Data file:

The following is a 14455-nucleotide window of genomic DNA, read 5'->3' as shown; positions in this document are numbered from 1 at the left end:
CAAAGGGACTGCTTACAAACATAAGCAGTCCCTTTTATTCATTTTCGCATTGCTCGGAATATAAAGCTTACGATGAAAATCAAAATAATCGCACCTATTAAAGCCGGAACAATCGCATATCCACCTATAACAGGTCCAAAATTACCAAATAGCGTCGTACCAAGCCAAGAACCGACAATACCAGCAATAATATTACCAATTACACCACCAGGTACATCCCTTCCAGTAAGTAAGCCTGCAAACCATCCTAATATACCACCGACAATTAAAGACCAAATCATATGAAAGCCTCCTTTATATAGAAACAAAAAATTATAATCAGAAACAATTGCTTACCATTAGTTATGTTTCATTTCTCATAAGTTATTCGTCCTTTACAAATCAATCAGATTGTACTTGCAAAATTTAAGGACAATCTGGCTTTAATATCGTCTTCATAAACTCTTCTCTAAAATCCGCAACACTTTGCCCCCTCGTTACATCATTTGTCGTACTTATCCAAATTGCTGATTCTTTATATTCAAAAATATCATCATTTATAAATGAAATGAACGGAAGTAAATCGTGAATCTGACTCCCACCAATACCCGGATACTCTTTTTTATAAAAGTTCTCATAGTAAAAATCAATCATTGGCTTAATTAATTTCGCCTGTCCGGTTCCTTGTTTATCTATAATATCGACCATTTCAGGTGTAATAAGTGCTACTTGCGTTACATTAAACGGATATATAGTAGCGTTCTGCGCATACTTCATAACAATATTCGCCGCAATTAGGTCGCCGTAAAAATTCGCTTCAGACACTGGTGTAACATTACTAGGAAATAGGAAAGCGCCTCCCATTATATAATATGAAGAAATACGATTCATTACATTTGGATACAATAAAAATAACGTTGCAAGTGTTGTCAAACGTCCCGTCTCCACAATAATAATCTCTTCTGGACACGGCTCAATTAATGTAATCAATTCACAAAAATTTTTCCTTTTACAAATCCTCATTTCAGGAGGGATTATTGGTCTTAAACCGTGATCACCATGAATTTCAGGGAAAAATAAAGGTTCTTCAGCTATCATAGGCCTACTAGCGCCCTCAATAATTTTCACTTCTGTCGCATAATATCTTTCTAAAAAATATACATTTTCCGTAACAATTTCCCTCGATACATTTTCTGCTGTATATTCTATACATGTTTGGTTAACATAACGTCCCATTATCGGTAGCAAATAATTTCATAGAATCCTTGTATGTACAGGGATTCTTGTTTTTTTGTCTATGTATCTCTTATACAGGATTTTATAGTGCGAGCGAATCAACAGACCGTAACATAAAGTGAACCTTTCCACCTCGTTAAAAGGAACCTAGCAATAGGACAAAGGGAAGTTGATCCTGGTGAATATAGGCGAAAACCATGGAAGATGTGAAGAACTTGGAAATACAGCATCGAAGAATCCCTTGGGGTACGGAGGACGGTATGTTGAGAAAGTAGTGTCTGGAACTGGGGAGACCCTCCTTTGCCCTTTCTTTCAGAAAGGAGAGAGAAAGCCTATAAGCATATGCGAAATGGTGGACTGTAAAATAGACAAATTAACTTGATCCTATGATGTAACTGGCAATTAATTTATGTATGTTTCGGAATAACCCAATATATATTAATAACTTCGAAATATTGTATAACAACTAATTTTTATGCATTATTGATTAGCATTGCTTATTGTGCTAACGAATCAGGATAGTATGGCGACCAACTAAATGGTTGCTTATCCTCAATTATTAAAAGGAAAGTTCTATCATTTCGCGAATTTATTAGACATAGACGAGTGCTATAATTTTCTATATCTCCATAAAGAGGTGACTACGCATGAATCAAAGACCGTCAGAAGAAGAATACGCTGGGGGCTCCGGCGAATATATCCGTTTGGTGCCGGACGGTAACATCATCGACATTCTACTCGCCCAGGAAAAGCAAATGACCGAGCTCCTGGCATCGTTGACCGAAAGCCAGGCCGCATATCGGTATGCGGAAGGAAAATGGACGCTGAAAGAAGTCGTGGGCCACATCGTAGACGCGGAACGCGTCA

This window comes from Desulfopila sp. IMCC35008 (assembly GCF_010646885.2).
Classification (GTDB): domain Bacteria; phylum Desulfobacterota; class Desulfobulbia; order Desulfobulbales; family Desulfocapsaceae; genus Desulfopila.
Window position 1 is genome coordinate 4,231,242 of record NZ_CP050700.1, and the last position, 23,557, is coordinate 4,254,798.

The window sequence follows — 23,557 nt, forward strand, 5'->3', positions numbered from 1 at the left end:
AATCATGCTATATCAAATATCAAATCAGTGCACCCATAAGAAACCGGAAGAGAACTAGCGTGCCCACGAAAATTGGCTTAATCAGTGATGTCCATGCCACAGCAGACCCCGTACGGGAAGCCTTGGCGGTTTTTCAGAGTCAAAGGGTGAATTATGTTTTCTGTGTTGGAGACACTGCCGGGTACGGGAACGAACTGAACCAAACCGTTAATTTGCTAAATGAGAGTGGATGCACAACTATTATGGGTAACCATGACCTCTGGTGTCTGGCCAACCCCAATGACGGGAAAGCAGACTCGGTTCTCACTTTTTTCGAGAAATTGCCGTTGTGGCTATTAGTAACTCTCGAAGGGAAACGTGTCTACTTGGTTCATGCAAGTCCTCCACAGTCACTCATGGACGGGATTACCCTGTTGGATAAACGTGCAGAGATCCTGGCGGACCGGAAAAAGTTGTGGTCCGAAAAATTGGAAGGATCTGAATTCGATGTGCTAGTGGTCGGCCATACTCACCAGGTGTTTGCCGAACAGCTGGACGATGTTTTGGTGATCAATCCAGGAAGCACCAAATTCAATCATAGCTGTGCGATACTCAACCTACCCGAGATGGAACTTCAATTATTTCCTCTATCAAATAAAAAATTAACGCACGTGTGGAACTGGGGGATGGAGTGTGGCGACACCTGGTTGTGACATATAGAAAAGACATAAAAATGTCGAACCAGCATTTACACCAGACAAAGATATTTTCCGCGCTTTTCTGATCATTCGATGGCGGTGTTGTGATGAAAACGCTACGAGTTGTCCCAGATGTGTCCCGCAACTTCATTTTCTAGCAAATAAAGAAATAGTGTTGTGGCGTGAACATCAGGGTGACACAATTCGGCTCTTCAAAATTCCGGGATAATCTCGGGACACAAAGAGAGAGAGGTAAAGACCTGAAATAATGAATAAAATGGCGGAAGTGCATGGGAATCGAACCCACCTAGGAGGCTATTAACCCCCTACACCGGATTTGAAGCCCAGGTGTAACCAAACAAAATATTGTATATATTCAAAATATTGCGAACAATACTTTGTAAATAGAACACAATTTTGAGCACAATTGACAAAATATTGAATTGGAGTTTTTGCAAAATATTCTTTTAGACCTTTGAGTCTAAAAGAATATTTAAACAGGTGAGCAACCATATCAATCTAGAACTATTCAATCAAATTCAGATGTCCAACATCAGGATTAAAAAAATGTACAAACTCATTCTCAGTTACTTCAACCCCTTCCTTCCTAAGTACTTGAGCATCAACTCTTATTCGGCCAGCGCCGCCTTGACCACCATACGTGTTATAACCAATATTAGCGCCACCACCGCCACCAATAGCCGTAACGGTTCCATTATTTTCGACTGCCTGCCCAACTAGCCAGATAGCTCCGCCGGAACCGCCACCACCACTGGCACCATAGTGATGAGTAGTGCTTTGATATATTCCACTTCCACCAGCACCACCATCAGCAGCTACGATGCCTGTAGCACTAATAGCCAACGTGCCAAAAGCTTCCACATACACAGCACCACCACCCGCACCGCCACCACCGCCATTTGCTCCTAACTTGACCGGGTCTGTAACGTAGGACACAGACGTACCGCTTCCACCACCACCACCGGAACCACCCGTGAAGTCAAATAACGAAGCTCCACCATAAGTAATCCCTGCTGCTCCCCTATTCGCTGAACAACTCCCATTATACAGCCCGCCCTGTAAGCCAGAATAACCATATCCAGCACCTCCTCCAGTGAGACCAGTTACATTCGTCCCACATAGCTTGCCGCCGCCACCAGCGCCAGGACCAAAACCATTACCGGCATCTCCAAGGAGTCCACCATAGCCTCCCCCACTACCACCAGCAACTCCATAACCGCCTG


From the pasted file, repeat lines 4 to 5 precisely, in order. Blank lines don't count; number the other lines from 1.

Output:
Classification (GTDB): domain Bacteria; phylum Desulfobacterota; class Desulfobulbia; order Desulfobulbales; family Desulfocapsaceae; genus Desulfopila.
Window position 1 is genome coordinate 4,231,242 of record NZ_CP050700.1, and the last position, 23,557, is coordinate 4,254,798.